Wouldn’t that have been great?  For those of us (like me) who think the essence of depression is far more than faulty biology to be corrected with a pill, it would have been very refreshing to hear.  Moreover, it would help our field to reclaim some of the “territory” we’ve been abdicating to others (therapists, psychologists, social workers)—territory that may ultimately be shown to be more relevant for most patients than drugs.  (By the way, I don’t mean to drive a wedge between psychiatry and these other specialties, as I truly believe we can coexist and complement each other.  But as I wrote in my last post, psychiatry really needs to stand up for something, and this would have been a perfect opportunity to do exactly that.)

To his credit, Dr. Oldham wrote an editorial two weeks ago in Psychiatric News (the APA’s weekly newsletter) explaining that he was asked to contribute to the 60 Minutes piece, but CBS canceled his interview at the last minute.  He wrote a response but CBS refused to post it on its website (the official APA response can be found here).  Interestingly, he went on to acknowledge that “good care” (i.e., whatever works) is what our patients need, and also conceded that, at least for “milder forms of depression,” the “nonspecific [placebo] effect dwarfs the specific [drug] effect.”

I think the APA would have a pretty powerful argument if it emphasized this message (i.e., that the placebo effect might be much greater than we believe, and that we should study this more closely—maybe even harness it for the sake of our patients) over what sounds like a knee-jerk defense of drugs.  It’s a message that would demand better science, prioritize our patients’ well-being, and, perhaps even reduce treatment costs in the long run.  If, instead, we call “foul” on anyone who criticizes medications, not only do we send the message that we put our faith in only one form of therapy (out of many), but we also become de facto spokespersons for the pharmaceutical industry.  If the APA wants to change that perception among the general public, this would be a great place to start.


Antidepressants: The New Candy?

August 9, 2011

It should come as no surprise to anyone paying attention to health care (not to mention modern American society) that antidepressants are very heavily prescribed.  They are, in fact, the second most widely prescribed class of medicine in America, with 253 million prescriptions written in 2010 alone.  Whether this means we are suffering from an epidemic of depression is another thing.  In fact, a recent article questions whether we’re suffering from much of anything at all.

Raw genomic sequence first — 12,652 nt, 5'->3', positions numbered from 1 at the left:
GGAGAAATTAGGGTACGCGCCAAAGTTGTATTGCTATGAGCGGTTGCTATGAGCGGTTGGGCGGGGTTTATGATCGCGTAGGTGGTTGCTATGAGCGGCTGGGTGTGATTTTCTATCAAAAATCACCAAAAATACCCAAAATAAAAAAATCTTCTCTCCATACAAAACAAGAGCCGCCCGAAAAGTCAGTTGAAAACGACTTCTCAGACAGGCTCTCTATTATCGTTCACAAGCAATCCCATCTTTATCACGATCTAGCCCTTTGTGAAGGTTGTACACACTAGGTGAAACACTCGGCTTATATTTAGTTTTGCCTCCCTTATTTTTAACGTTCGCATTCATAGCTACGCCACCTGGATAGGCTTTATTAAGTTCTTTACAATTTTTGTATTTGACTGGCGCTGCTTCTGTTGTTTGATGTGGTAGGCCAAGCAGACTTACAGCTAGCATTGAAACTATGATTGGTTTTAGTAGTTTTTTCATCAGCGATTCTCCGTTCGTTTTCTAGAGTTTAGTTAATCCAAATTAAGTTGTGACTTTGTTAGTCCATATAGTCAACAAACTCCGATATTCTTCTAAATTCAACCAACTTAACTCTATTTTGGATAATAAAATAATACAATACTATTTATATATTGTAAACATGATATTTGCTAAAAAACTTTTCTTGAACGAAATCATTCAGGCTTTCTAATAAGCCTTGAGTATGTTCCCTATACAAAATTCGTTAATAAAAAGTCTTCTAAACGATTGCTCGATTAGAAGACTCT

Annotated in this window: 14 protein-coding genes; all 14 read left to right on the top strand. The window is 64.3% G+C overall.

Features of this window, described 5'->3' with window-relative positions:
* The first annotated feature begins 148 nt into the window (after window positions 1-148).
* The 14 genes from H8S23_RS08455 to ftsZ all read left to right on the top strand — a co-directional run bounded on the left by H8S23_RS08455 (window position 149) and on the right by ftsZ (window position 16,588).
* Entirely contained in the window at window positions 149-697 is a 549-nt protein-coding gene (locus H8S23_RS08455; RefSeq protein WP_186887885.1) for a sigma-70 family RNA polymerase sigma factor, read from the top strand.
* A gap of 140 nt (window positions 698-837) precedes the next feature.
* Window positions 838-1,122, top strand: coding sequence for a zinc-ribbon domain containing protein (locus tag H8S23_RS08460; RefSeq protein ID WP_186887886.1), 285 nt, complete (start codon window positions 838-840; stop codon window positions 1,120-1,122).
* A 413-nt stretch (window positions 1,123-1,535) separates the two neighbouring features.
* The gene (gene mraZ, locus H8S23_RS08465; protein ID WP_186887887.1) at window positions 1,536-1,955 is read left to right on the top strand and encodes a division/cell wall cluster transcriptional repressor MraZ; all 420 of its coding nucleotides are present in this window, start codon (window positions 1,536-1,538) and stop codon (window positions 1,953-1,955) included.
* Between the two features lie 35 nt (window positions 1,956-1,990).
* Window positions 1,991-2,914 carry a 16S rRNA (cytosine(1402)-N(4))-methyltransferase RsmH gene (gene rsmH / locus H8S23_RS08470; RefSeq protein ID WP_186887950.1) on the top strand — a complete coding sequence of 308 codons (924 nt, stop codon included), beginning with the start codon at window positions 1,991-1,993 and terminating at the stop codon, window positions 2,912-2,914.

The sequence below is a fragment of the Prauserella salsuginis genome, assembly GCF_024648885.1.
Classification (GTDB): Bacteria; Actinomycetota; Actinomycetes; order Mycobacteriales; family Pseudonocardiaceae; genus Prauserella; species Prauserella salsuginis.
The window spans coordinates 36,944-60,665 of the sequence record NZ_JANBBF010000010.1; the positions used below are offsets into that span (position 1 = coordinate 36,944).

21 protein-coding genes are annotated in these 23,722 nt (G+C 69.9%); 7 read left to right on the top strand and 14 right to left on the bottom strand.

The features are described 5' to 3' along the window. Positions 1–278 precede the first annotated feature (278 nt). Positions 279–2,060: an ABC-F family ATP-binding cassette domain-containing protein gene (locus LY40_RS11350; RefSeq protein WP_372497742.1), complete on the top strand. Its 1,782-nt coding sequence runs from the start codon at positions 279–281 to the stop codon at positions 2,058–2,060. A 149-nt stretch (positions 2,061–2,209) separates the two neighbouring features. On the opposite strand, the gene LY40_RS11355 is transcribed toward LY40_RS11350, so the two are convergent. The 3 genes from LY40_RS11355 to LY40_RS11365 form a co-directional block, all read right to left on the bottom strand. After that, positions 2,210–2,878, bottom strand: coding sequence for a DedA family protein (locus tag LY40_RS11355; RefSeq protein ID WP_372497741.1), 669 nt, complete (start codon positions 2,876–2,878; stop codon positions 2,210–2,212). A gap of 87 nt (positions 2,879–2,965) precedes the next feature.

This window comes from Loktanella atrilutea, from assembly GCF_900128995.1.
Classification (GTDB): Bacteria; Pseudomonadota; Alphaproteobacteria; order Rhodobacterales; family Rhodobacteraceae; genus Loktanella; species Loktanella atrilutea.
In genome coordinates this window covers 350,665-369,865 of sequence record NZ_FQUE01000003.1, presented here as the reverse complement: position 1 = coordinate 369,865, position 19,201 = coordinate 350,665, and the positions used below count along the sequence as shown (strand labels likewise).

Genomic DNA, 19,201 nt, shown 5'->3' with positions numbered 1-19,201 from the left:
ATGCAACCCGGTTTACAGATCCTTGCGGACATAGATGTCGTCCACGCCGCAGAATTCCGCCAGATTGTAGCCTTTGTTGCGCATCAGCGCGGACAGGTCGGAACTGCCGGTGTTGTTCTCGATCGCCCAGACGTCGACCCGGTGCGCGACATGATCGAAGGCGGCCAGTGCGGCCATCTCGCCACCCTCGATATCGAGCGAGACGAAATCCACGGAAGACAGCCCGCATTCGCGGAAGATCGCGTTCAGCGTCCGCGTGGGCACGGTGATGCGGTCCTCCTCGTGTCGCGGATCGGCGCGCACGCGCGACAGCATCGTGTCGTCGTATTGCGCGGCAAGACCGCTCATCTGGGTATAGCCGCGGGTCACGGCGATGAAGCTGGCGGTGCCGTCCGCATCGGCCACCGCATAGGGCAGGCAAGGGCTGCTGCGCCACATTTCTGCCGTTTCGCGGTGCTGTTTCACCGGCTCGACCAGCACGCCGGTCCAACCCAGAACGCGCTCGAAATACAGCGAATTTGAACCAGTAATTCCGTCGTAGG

In the August issue of Health Affairs, Ramin Mojtabai and Mark Olfson present evidence that doctors are prescribing antidepressants at ever-higher rates.  Over a ten-year period (1996-2007), the percentage of all office visits to non-psychiatrists that included an antidepressant prescription rose from 4.1% to 8.8%.  The rates were even higher for primary care providers: from 6.2% to 11.5%.

But there’s more.  The investigators also found that in the majority of cases, antidepressants were given even in the absence of a psychiatric diagnosis.  In 1996, 59.5% of the antidepressant recipients lacked a psychiatric diagnosis.  In 2007, this number had increased to 72.7%.

In other words, nearly 3 out of 4 patients who visited a nonpsychiatrist and received a prescription for an antidepressant were not given a psychiatric diagnosis by that doctor.  Why might this be the case?  Well, as the authors point out, antidepressants are used off-label for a variety of conditions—fatigue, pain, headaches, PMS, irritability.  None of which have any good data supporting their use, mind you.

It’s possible that nonpsychiatrists might add an antidepressant to someone’s medication regimen because they “seem” depressed or anxious.  It is also true that primary care providers do manage mental illness sometimes, particularly in areas where psychiatrists are in short supply.  But remember, in the majority of cases the doctors did not even give a psychiatric diagnosis, which suggests that even if they did a “psychiatric evaluation,” the evaluation was likely quick and haphazard.

And then, of course, there were probably some cases in which the primary care docs just continued medications that were originally prescribed by a psychiatrist—in which case perhaps they simply didn’t report a diagnosis.

But is any of this okay?  Some, like a psychiatrist quoted in a Wall Street Journal article on this report, argue that antidepressants are safe.  They’re unlikely to be abused, often effective (if only as a placebo), and dirt cheap (well, at least the generic SSRIs and TCAs are).  But others have had very real problems discontinuing them, or have suffered particularly troublesome side effects.

The increasingly indiscriminate use of antidepressants might also open the door to the (ab)use of other, more costly drugs with potentially more devastating side effects.  I continue to be amazed, for example, by the number of primary care docs who prescribe Seroquel (an antipsychotic) for insomnia, when multiple other pharmacologic and nonpharmacologic options are ignored.  In my experience, in the vast majority of these cases, the (well-known) risks of increased appetite and blood sugar were never discussed with the patient.  And then there are other antipsychotics like Abilify and Seroquel XR, which are increasingly being used in primary care as drugs to “augment” antidepressants and will probably be prescribed as freely as the antidepressants themselves.  (Case in point: a senior medical student was shocked when I told her a few days ago that Abilify is an antipsychotic.  “I always thought it was an antidepressant,” she remarked, “after seeing all those TV commercials.”)